The fact that kids that are home educated experience a lot more time in nature and the outdoors is something that everyone should take note of. This is the reason many kids that don’t do well in a school setting thrive in a home school environment. That daily large dose of nature is crucial for kids to develop well, not just cognitively, but socially and emotionally too. If our kids are not getting enough time to play at school – and they aren’t – then, as parents we must ensure we get them out in nature – in our gardens, back yards, parks, beaches, anywhere where there is natural vegetation so that they can let off steam and reap the amazing soothing benefits that only nature can provide.

This following video where Dr Jordan Peterson explores the relationship between ADHD, schools and play is really worth watching. 

“Boys should play more; way more than they do. Way more. They should play to the point of exhaustion in some sense. Every day. Really. Really. They’ll quit when they’ve had enough. I bet your hyperactive son has no trouble paying attention when he’s playing video games. Well, that’s worth thinking about. Isn’t it?” – Dr Jordan Peterson

That sure is something to think about. How come kids can focus and sit still playing video games, but can’t sustain attention sitting in a classroom or having a lesson at a kitchen table?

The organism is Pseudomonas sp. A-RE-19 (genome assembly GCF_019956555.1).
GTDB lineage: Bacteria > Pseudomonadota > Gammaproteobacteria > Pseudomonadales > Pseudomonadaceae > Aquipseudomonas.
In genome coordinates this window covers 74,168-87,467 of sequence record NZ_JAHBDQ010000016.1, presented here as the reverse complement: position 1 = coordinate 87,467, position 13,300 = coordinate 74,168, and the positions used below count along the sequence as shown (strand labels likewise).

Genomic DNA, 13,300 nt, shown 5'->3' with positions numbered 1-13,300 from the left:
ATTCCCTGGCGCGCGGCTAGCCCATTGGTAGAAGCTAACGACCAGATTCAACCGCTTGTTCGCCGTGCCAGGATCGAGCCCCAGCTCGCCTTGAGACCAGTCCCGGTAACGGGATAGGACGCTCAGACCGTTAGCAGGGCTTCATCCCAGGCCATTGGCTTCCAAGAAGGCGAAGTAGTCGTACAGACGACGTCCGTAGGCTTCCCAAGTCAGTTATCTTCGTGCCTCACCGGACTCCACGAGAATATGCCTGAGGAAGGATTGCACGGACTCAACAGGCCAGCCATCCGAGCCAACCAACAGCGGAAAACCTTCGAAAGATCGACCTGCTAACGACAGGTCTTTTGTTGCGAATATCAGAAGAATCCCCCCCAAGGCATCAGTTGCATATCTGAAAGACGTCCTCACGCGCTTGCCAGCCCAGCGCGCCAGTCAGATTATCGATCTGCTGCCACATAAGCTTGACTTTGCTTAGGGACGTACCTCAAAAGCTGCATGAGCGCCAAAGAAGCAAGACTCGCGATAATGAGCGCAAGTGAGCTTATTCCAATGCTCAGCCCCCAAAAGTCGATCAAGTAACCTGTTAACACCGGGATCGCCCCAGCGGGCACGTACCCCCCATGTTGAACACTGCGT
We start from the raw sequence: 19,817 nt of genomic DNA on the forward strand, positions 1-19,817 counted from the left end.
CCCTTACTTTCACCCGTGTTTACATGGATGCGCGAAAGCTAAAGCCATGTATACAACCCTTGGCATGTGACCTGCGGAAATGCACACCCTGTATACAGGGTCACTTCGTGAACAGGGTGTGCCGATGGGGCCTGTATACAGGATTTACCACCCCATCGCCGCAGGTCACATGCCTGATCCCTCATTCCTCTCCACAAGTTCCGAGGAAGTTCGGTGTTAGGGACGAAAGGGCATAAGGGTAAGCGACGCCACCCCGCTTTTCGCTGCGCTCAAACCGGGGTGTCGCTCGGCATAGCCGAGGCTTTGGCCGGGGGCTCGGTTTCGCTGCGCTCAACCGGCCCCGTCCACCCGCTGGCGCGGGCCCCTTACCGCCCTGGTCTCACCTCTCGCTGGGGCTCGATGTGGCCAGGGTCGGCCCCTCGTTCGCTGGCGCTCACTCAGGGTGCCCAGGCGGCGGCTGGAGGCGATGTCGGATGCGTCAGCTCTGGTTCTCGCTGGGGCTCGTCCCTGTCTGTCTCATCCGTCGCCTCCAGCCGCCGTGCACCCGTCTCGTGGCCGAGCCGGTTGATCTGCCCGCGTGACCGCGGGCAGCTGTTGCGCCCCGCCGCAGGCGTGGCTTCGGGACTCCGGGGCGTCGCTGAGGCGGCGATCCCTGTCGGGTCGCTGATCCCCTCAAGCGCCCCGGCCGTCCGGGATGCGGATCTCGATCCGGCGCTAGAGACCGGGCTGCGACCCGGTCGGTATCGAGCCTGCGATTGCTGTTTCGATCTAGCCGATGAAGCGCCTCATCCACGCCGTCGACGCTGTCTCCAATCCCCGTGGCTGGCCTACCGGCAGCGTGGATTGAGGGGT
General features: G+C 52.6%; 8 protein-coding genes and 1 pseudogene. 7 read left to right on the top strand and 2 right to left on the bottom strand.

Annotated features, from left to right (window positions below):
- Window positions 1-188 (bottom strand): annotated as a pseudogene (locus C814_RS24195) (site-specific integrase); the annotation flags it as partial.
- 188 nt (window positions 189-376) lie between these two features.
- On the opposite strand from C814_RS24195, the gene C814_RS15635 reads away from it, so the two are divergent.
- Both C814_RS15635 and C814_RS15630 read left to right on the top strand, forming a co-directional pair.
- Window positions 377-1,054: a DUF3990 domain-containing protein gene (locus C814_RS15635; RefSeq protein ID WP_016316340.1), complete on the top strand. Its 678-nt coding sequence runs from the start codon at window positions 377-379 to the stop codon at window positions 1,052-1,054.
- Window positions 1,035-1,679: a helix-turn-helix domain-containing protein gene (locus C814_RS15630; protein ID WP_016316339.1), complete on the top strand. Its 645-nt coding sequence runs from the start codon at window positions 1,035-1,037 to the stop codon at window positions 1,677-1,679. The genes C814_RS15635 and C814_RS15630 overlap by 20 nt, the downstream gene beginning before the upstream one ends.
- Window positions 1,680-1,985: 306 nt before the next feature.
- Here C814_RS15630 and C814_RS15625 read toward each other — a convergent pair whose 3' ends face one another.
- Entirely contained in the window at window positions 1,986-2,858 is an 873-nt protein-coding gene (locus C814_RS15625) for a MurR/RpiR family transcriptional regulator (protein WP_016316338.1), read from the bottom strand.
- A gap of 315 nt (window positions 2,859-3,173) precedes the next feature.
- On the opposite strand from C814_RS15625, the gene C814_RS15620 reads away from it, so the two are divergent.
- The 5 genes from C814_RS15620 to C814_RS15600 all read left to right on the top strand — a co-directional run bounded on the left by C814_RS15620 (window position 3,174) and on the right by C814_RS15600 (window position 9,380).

How do classroom teachers given the constraints they face, actually teach in manner that benefits children and allows them to experience that outdoor play which is so necessary, and incorporate lessons that meet curriculum outcomes? How do home educators balance the freedom and joy of being outdoors with formal lessons? And what about unschooling?

I guess it’s about balance, isn’t it? For schools to get this right, it will require a complete overall not only of the education system, but of our social system too. And perhaps the term unschooling needs a marketing facelift to show those of us that shudder at the word just what exactly kids are learning, because having all that wonderful time in nature is doing kids’ emotional well-being the world of good, but I for one would love to know how parents manage to engage kids in learning while they’re having so much fun.

I’m curious to learn and never too old to do so.

If you’re an unschooling parent, and would like to shed more light on unschooling, get in touch and perhaps I could feature you on my upcoming podcast which is launching next month.

As always, take care of yourselves and stay curious.